‘Canto #1:’ Comic Book Review

Inspired by The Wizard of Oz, in Canto, we enter Arcadia, a land of tin slaves whose hearts are stolen from them and replaced with clocks. The goal? To chop wood and keep the fire burning until their clocks stop ticking. They are forbidden to do anything else, including having names and loving. But, one tin man has a name and loves others. His name is Canto, and this is the story of how he goes out to brave the unknown to save the person he loves and discover the truth of their lives.

Canto reminds me of those classic stories where the hero sets off on an adventure, against all odds, to save the person they love. In the middle of this personal quest is an adventure that changes the world they’ve known. It’s one with a sense of classic heroism, something that may be missing a bit from comics these days.

I definitely want to note this series' character designs and the background coloring. When I said that the series has that sense of classical storytelling, a lot of it has to do with how Canto and the other characters are drawn. When we’re first introduced to Canto’s love, we see her in relation to Canto himself. When we see the slavers and the Malorex, a beast from the forest, we see them as these big, hulking beings standing over them. We can understand the way they intimidate anyone that stands next to them. It’s the same way we understand how the tin men feel in relation to one another; they have subtle differences, but in a crowd, they all end up just blurring together.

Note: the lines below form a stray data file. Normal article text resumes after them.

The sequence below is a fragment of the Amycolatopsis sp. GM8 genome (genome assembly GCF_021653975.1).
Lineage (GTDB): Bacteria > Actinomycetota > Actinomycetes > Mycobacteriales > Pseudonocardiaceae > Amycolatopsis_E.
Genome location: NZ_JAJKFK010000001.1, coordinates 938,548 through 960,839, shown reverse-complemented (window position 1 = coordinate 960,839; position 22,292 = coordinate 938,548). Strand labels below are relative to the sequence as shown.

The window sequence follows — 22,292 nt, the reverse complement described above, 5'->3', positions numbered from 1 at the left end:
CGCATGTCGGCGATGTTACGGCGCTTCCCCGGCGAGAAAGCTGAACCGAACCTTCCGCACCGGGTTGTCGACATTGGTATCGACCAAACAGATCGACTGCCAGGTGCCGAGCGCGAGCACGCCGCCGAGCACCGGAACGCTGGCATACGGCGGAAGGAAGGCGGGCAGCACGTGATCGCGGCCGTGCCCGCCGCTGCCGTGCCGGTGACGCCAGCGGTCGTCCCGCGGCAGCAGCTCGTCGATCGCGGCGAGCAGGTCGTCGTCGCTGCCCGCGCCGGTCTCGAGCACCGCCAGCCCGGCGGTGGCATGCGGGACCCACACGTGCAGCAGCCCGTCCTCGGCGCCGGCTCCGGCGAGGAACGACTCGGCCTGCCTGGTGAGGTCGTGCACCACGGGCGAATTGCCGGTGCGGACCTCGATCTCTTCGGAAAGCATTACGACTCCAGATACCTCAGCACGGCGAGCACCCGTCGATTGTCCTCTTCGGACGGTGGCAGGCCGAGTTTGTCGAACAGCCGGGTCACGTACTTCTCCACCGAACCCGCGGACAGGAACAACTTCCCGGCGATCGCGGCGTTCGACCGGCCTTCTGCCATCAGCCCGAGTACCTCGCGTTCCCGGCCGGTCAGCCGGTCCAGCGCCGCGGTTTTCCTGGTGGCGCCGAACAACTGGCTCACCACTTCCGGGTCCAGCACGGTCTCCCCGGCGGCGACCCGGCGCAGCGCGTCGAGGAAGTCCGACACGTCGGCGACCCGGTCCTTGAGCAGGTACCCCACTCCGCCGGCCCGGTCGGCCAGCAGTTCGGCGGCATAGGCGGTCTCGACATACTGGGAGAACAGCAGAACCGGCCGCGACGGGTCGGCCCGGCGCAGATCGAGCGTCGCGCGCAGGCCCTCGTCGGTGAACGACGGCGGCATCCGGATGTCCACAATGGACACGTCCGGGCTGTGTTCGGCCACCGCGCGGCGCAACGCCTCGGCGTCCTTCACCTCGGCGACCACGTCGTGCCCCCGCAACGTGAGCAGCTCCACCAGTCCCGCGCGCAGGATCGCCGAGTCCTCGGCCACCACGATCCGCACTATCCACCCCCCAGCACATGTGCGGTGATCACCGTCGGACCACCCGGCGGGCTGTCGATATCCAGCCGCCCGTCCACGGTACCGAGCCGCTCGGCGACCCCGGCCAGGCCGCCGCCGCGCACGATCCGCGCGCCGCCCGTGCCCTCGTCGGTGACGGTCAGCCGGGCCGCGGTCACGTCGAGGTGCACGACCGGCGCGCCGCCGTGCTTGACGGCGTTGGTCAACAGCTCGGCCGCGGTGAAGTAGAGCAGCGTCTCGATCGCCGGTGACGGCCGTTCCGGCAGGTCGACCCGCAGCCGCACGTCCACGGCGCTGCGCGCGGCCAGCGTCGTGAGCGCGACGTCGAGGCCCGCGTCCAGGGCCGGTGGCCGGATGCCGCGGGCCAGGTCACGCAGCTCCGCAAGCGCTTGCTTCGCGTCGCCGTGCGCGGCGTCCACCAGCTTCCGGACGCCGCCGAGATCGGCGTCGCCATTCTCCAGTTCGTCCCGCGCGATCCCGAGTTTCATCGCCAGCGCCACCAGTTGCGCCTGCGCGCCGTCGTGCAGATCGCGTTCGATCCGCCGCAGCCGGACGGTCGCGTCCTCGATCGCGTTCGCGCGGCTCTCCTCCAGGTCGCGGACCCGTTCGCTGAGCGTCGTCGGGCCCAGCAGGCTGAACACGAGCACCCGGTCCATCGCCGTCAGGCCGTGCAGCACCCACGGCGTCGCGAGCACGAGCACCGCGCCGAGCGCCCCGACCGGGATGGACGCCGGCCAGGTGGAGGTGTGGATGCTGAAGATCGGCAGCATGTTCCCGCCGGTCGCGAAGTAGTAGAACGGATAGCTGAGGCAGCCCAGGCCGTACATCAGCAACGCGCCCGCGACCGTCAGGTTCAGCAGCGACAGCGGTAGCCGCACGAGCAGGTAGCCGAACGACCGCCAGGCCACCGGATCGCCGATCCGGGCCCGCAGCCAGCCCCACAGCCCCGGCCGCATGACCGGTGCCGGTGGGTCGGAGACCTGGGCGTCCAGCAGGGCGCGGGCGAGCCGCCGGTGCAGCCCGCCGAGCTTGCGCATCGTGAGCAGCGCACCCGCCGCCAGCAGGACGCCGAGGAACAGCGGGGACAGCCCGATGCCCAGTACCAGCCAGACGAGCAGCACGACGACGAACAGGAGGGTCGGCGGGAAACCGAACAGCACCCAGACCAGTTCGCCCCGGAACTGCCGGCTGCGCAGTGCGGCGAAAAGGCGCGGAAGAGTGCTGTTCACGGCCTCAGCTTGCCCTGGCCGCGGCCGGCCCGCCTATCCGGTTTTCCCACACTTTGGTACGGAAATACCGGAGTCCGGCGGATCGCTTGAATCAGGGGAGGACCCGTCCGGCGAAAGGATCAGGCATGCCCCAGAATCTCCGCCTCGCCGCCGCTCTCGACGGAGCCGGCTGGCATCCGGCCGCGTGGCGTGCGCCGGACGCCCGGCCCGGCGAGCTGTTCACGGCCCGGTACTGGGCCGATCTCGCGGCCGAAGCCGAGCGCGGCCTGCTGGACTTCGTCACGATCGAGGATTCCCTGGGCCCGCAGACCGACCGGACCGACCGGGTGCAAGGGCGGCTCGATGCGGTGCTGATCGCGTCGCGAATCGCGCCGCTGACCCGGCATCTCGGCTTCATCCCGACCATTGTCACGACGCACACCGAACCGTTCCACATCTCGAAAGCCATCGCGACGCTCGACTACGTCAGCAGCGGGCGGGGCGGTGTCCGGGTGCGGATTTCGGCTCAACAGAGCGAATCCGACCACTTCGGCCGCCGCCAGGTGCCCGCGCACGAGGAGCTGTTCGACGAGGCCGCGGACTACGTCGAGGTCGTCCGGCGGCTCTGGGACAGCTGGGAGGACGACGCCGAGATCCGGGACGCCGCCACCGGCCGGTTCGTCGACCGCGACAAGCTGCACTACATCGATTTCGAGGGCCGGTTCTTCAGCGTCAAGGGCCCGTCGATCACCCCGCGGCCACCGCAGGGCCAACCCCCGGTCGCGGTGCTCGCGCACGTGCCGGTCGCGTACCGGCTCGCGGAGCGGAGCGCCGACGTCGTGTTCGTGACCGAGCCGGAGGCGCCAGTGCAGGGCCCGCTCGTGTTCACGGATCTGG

All of this is to say that the character designs are some of the most unique and inspired that I have seen in recent comics. It helps that they feel as though they are inspired by some classic fantasy series, like Labyrinth and Oz. With many characters that look alike, it would be easy enough to excuse if there was any confusion about who was who. Fortunately for us, Drew Zucker’s artwork is on point and just lovely to look at. There are pages throughout that are amazing and would look fantastic on a wall as an art print. This would all be for naught if it weren’t for Vittorio Astone’s colors and how they add to the story itself.

I can’t say that I have a feeling of what’s going to happen in the story, but the fact that it’s inspired by some of the great fantasy series of our time ensures that we can expect this story to be something we will enjoy.


Creative Team: David M. Booher (writer), Drew Zucker (artist), Vittorio Astone (colors), Deron Bennett (letters), David Mariotte (editor)
Publisher: IDW Publishing
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